Duck Hearts On Toast

The perfect snack for the cook who has just prepared five ducks.  The hearts have an amazing ducky quality.

My wife and I had been on the lookout for duck hearts for months with just no luck.  We figured that our Asian market, where we regularly pick up fresh duck legs, would eventually come through.

Boy, did they ever!  Mr. Henderson mentions in the ingredient list that five hearts are fine, but that in an ideal world to use as many as one could muster up.  My wife actually called me when she found them, knowing that I’d be excited with just a few.  I believe that I  jumped up and down when she informed me that she had more than thirty!

After I had gotten over my initial shock and jubilation, I put a cast iron skillet over a high flame with a big knob of butter and all of the duck hearts.  I let the butter melt completely and rolled the hearts around in it for a few minutes.

Next up was a big splash of balsamic vinegar, followed by some duck stock and salt and pepper.  This was another one of those “letting the ingredients get to know each other” moments, so I left them to their own devices for a few moments before removing the hearts and reducing the sauce.

Now, I already know what people are going to say:  That looks boring!  It’s drab and brown and unappealing!  You won’t get any arguments from me on the aesthetics of this dish.  I mean, Mr. Henderson even mentions in the description that this is the perfect snack for a cook in the kitchen.  From everything I’ve seen in a kitchen, cooks just don’t worry about the extra little garnishes when they’re working on their own food.  I decided to keep it as close to what you would find on a cooks plate as I could.

Duck hearts do in fact have a very ducky taste to them. I have found that this also is true to chicken hearts, as they taste strongly of chicken.  I suppose this phenomena happens with the hearts from all animals.  The balsamic stock sauce was nice and rich,  with a slightly tangy and sweet flavor.

Duck hearts, folks!  They aren’t just for prep cooks any more!

One down, ninety one to go.

12 thoughts on “Duck Hearts On Toast

  1. That looks boring! It’s drab and brown and unappealing! :). Just kidding. It actually looks pretty tasty. Ah, hearts and balsamic vinegar just go so good together. Last time I had duck hearts was a few weeks ago. I had bought two ducks to roast/smoke on my grill. I marinated the hearts and gizzards with garlic, balsamic and rosemary and grilled them over charcoal on rosemary “skewers” as a quick treat with Arugula while the ducks slowly cooked. Damn fine eating.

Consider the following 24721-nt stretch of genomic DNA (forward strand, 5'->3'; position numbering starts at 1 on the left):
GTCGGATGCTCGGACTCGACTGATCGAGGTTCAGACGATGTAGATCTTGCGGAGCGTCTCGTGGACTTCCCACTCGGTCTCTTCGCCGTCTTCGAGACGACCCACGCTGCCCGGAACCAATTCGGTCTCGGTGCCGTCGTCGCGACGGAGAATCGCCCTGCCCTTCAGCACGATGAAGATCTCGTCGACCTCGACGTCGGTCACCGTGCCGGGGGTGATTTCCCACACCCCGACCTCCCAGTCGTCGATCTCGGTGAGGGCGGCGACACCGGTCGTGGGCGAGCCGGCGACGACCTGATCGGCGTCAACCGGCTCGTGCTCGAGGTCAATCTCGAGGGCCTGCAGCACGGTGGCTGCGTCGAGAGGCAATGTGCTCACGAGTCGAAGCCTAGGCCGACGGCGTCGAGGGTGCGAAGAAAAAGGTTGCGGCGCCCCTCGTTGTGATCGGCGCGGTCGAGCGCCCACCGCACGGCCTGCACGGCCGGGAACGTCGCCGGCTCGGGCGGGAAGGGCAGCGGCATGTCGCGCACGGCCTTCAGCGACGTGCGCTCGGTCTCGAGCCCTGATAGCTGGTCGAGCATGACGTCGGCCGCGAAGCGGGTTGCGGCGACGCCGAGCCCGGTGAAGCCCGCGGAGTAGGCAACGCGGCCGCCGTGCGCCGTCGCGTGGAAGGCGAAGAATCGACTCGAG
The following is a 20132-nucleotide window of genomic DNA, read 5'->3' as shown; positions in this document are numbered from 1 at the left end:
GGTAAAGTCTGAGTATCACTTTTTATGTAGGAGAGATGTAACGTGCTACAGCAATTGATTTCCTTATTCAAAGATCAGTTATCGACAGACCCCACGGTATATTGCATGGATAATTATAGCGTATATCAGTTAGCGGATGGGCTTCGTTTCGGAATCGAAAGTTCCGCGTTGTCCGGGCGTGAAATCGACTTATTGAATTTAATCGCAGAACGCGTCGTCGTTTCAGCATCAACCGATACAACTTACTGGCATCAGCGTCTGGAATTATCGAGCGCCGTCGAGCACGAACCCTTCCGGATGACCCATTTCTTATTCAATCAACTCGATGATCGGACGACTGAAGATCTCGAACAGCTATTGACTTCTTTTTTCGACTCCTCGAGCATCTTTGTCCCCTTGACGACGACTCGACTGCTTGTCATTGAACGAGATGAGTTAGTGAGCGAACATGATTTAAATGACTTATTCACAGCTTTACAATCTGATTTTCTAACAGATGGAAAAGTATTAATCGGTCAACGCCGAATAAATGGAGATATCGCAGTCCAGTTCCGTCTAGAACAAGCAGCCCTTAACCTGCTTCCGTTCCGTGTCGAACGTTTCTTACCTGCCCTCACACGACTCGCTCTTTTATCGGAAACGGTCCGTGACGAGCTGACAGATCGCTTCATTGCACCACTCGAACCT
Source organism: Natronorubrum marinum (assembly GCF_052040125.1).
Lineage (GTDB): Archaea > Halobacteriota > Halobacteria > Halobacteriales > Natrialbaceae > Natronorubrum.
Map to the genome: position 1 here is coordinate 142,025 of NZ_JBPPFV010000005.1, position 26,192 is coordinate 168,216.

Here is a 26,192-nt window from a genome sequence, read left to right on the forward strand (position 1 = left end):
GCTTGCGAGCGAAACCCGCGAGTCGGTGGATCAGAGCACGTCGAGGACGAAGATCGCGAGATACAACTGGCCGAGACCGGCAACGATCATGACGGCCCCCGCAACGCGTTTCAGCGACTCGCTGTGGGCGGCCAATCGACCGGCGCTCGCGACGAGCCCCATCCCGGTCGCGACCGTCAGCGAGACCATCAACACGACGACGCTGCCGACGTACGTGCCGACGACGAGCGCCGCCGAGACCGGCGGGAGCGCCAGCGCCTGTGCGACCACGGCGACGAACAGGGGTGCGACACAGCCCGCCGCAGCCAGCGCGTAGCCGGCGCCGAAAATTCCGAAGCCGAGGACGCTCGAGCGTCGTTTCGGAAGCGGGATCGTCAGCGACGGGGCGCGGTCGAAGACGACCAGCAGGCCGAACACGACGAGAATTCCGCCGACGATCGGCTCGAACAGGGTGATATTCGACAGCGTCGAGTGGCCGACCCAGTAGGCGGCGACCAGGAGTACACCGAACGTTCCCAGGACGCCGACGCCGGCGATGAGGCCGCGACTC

2. Wow, duck hearts and gizzards on a rosemary skewer sounds really tasty. I think I’m going to give that a shot next time I find duck hearts. Thanks enassar!

  3. I feel possessive about duck hearts! After cutting up ducks for confit, fat, etc., I eat them myself, sharing only if my wife or kids happen to be in the kitchen! But, if I had a tub of hearts, I guess I’d share. I prepare mine the same way, too – I didn’t know anyone except Paula Wolfert bothered writing a recipe for duck hearts.

  4. pganey, I feel much better now knowing that I’m not alone with my love of duck hearts. Thank you!

    Also, I just got back to an internet connection, so I apologize for the late reply.

  5. Thank you so much for this. I have a friend that started raising ducks last year and I have taken on the challenge to use every teeny bit of what I can. The hearts was a bit of a problem and I have so many of them. How about stuffing them with a bit of liver mousse before flash frying in some cognac?

    Also take the necks out of the skin and stuff with combinations of meat and peppers for the fire…

  6. Duck hearts are incredible when on kebab skewers over a BBQ. Real tasty with a nice red wine sauce to dip them in too.

    mmmmm my mouth is watering now!

  7. I can’t find duck hearts or gizzards in South Florida! ): I’m so sad… I’m still trying but it looks bleak. I have eaten one heart in my life so far- I cooked it confit. So good! The gizzards are wonderful that way too… do you have any tips on sourcing innards? I’ve contacted Culver Duck in Indiana to see if they would be willing to ship some bags of both to me but haven’t heard back yet.

  8. I live in San Francisco and have been attempting to source duck hearts for about a month now. It is sounding like I may need to have them shipped to me since none of the amazing asian markets are currently carrying them. Awesome you found so many!
    I first tried them at a restaurant nearby me called Alembic and they paired the sautéed hearts on a skewer with really thin slices of pineapple. I have to say it was pretty amazing and added a good sweetness. Best of luck!
    -Kyle

    • if you’re still looking for duck hearts in san francisco – I just ordered a pound of them from Avedanos butchers on Cortland Avenue in Bernal Hearts. It was my first visit, and I just ate a delicious crepinette from there as a snack and it was mighty good!

  9. Hey, guys, come to Hungary! Here we make stew of duck heart (and also pork heart or chicken heart) with or without paprika. Mainly with paprika. :)
    And it costs around 1 USD/pound at the food markets :P

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